Genesis: "God called the light day and darkness he called light." But wait...that was in Hebrew. Hang on then:
O.E. dæg, from P.Gmc. *dagaz, from PIE *dhegh-. Not considered to be related to L. dies (see diurnal), but rather to Skt. dah "to burn," Lith. dagas "hot season," O.Prus. dagis "summer." Meaning originally, in Eng., "the daylight hours," expanded to mean "the 24-hour period" in late O.E. Daydream is 1685 (n.), 1820 (v.). Day off first recorded 1883; day-tripper first recorded 1897; daylight in slang sense of "clear open space between two things" is from 1820. Day-Glo is 1951, proprietary name (Dane & Co. of London) for a brand of fluorescent paint. The days in nowadays, etc. is a relic of the O.E. and M.E. use of the adverbial genitive.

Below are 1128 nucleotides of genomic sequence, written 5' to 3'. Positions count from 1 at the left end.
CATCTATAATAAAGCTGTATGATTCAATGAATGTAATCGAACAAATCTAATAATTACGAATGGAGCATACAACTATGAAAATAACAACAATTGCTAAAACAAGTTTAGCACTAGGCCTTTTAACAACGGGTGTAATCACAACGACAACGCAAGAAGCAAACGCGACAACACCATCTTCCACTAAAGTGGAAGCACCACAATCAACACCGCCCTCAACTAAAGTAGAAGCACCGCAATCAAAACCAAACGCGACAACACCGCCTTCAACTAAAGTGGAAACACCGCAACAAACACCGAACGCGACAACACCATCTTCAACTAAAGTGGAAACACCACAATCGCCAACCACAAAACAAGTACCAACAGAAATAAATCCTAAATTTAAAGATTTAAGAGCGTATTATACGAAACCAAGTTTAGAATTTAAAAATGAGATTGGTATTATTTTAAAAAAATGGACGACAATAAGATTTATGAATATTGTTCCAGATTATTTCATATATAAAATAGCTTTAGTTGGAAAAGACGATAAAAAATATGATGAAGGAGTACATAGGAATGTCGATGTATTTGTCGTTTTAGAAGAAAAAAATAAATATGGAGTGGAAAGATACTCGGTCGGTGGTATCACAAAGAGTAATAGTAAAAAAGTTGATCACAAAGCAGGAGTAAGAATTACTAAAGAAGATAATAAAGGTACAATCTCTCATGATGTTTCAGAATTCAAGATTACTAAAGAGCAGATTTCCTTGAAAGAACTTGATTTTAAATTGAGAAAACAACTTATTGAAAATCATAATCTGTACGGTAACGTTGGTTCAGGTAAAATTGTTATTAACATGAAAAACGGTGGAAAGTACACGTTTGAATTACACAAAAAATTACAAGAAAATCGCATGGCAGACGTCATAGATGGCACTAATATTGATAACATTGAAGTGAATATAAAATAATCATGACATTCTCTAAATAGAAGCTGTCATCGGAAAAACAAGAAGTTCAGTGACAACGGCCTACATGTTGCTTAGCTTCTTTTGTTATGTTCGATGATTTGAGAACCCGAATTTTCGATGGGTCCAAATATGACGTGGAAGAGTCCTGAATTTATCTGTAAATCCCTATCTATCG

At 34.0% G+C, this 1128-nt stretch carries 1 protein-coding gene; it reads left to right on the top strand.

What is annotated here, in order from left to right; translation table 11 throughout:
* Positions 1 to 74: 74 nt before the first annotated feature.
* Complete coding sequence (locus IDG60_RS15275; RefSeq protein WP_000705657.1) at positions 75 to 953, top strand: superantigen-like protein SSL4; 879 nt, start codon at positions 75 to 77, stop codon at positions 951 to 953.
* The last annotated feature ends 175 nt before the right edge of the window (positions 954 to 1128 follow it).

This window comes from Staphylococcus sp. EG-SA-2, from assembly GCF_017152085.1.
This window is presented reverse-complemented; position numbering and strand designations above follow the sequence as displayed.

O.E. niht (W.Saxon neaht, Anglian næht, neht), the vowel indicating that the modern word derives from oblique cases (gen. nihte, dat. niht), from P.Gmc. *nakht- (cf. O.H.G. naht, O.Fris., Du., Ger. nacht, O.N. natt, Goth. nahts), from PIE *nok(w)t- (cf. Gk. nuks "a night," L. nox, O.Ir. nochd, Skt. naktam "at night," Lith. naktis "night," O.C.S. nosti, Rus. noch', Welsh henoid "tonight"). For spelling with -gh- see fight.
"The fact that the Aryans have a common name for night, but not for day (q.v.), is due to the fact that they reckoned by nights." [Weekley]
Cf. Ger. Weihnachten "Christmas." In early times, the day was held to begin at sunset, so O.E. monanniht "Monday night" was the night before Monday, or what we would call Sunday night. Nightclub "club open at night" is from 1894; nightspot in the same sense is from 1936. Nightstick (1887) so called because it was carried for night patrols. To work nights preserves the O.E. genitive of time. Night shift is attested from 1710 in the sense of "garment worn by a woman at night" (see shift); meaning "gang of workers employed after dark" is from 1839. Night soil "excrement" (1770) is so called because it was removed (from cesspools, etc.) after dark.
That bit from Genesis should read, "The darkness he called NIGHT. Sheesh.